The lamb

We have had two rainy weeks to end March and start April, with another week of showers forecast. As autumn and what bit of winter we get were dry, we need the water desperately. This rain has washed away the ash from the autumn forest fires and brought up spring grass and plants to green the land again. I have pruned over 120 olive trees and almost finished pruning the vineyards now. Because of the extensive wildfires the government has passed a law that for fifty metres around a house there should be no trees over five metres high, very few trees in any case, and the land under them must be clear. This work has to be completed by the end of May and if it is not done a big fine will be issued, then if the work is still not put in hand the land will be cleared by the local authorities and the bill given to the landowner. I am pushing hard to finish the vines so I can start on the trees and woodlands beside our house.

Our shepherd João brought his flock onto our land yesterday and again today, presenting a forlorn figure slowly ambling through the south olival with his umbrella out against the rain. I watched him as I sat in the study with the log fire burning in the corner, and took this picture from my seat beside my desk, through the conservatory, into the edge of the south olival (olive grove).

After lunch the rain stopped for a while so I togged up and went to prune some more vines. The flock passed beside me and he stopped for a chat; his “We-e-e-e-ll,” bleat makes me smile every time. He had to move on to follow his hundred-sheep flock; they are like an eating machine for grass, making a munching sound as they slowly flow around you, smelling pleasantly of lanolin, grass and, well, sheep.  Nice.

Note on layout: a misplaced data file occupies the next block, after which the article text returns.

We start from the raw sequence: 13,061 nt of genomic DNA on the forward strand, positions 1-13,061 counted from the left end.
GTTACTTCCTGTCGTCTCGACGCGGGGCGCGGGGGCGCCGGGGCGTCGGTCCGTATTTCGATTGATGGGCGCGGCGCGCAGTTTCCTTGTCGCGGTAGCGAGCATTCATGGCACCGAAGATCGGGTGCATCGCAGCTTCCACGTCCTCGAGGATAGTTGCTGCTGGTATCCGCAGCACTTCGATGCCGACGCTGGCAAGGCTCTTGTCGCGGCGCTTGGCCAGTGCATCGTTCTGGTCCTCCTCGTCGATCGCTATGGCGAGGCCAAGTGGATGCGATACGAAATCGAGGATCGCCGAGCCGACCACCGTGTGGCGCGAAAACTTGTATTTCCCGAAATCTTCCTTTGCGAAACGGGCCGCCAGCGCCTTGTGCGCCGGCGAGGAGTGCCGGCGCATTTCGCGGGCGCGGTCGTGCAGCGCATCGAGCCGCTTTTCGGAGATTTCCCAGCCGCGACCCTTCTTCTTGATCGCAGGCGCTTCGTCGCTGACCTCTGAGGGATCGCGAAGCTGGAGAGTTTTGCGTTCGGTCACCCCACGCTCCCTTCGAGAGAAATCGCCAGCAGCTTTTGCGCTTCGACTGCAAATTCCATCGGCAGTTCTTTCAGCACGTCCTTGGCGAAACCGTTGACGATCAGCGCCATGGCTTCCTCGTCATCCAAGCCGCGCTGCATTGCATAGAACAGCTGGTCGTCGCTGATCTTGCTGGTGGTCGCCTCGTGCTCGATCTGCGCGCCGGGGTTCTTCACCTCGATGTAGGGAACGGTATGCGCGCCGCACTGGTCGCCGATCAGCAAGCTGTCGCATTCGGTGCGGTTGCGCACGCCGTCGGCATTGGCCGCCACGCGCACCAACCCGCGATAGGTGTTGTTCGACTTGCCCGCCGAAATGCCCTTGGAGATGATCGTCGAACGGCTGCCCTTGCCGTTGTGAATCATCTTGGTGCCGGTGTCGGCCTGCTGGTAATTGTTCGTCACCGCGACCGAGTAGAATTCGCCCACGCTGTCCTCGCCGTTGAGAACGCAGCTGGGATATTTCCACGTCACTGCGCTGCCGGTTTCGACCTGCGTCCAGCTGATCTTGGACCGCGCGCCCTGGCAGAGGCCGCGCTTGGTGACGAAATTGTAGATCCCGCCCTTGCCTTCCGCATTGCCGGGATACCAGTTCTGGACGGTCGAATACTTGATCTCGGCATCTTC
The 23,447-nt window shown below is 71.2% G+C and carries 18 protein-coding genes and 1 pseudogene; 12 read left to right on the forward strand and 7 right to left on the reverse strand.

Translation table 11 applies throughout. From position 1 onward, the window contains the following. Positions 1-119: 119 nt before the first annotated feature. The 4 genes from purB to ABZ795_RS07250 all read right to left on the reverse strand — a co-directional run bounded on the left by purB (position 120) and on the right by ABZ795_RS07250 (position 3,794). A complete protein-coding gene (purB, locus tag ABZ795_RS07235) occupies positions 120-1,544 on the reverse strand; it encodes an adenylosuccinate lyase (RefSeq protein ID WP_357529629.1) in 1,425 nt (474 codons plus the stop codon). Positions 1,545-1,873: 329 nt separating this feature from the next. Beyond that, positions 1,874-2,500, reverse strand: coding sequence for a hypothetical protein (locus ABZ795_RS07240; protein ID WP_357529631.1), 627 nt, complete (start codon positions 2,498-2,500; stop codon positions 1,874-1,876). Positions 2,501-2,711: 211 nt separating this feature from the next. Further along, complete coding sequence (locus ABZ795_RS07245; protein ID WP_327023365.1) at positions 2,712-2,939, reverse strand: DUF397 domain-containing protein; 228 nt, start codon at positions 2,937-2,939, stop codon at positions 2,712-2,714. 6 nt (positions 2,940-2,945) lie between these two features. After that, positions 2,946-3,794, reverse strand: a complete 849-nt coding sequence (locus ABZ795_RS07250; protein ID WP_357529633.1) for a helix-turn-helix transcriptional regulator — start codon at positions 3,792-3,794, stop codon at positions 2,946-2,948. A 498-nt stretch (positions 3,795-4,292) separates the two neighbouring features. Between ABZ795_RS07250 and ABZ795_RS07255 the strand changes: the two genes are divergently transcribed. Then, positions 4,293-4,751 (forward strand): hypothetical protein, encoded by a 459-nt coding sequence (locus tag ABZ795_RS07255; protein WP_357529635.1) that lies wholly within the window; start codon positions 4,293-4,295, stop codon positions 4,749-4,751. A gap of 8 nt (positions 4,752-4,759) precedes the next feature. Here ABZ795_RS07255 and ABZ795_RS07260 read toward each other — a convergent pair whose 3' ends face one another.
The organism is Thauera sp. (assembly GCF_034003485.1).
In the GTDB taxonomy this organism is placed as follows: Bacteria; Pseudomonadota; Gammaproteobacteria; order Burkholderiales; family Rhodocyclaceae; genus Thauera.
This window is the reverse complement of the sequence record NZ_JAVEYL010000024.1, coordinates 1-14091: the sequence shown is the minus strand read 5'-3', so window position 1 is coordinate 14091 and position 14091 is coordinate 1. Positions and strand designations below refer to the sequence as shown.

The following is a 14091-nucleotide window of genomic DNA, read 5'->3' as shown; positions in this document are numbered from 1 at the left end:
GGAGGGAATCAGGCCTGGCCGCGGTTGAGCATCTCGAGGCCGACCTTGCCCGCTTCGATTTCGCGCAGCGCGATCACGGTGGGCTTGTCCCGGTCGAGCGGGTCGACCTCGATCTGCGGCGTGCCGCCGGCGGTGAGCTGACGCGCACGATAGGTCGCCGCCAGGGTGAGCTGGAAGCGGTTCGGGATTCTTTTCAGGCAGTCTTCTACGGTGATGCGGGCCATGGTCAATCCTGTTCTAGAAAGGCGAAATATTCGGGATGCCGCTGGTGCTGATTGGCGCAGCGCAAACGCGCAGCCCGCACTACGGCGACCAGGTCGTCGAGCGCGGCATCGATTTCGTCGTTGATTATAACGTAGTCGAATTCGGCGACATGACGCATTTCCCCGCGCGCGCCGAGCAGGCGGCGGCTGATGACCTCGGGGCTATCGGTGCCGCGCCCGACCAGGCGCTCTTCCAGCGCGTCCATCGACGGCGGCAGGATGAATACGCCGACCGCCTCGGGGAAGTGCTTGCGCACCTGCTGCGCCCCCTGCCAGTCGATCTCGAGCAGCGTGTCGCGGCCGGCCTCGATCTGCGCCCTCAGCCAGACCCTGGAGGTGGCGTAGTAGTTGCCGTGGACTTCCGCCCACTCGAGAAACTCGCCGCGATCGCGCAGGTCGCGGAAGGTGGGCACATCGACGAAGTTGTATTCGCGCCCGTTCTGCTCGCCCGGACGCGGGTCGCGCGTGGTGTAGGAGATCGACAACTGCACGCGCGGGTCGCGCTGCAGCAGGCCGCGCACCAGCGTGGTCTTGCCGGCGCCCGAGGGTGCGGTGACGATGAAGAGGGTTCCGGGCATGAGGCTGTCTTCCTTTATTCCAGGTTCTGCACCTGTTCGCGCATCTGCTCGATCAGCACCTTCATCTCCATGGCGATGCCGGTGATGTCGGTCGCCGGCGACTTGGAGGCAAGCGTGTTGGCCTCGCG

The flock had gone over the hill and I heard an isolated bleat from my south olival. There was a sheep left behind. There was a lamb trying to feed from it. This sheep wasn’t trying to follow the flock but stayed with its lamb. After a couple of minutes I decided they needed help, as the lamb was clearly too tired to follow its mum to the flock. I walked across to it and picked up the lamb; the sheep headed off in the opposite direction, bleating. Long story short, I gave João the wet lamb, he thanked me and said the sheep which had now joined us wasn’t much of a mother.

An hour later the flock came back with him and I saw the little white lamb and its mum again. I remarked that it was hard for such a little thing to walk with the flock and asked how many days old the lamb was.

“Days?” he said, “It’s not got days yet!”

“How old, then?”

“Oh, about two hours. She had it in the olival this afternoon.”

“What, today, this afternoon??”

“Yes, but she hasn’t enough milk for it yet. They stop making milk before it’s born.”   So when I had “rescued” the lamb it was only an hour old!  I asked if it was normal for them to just have a lamb whilst wandering around and he said, “Of course!”

“Oh.”

“Haven’t you seen a young lamb before?”

“Not that young, no. First time for me.  Are there more sheep that might just have a lamb now?”

“You see the ones with a red mark in their back?” From the study window I’d seen about twenty and wondered why only those were marked with a big red “T”.

“He’ll stay in the barn tomorrow and after that . . .” and he shrugged. “They are always running about at seven days, you know,” which I did but only vaguely, being a townie and feeling somewhat simple now. I wanted to give the little lamb a name, and offer the fireside to dry and warm him. And thereby seem even dafter and foreign.

But I’ll be on the lookout now, João !

 

A few minutes later, I asked “What do you call a very young lamb?”

“Cordeirinho or Borrego.”

“And when does it stop being ‘Lamblet’ or ‘Lamb’ and become ‘Sheep’?”

“When you sell it.” Oh.

 

 

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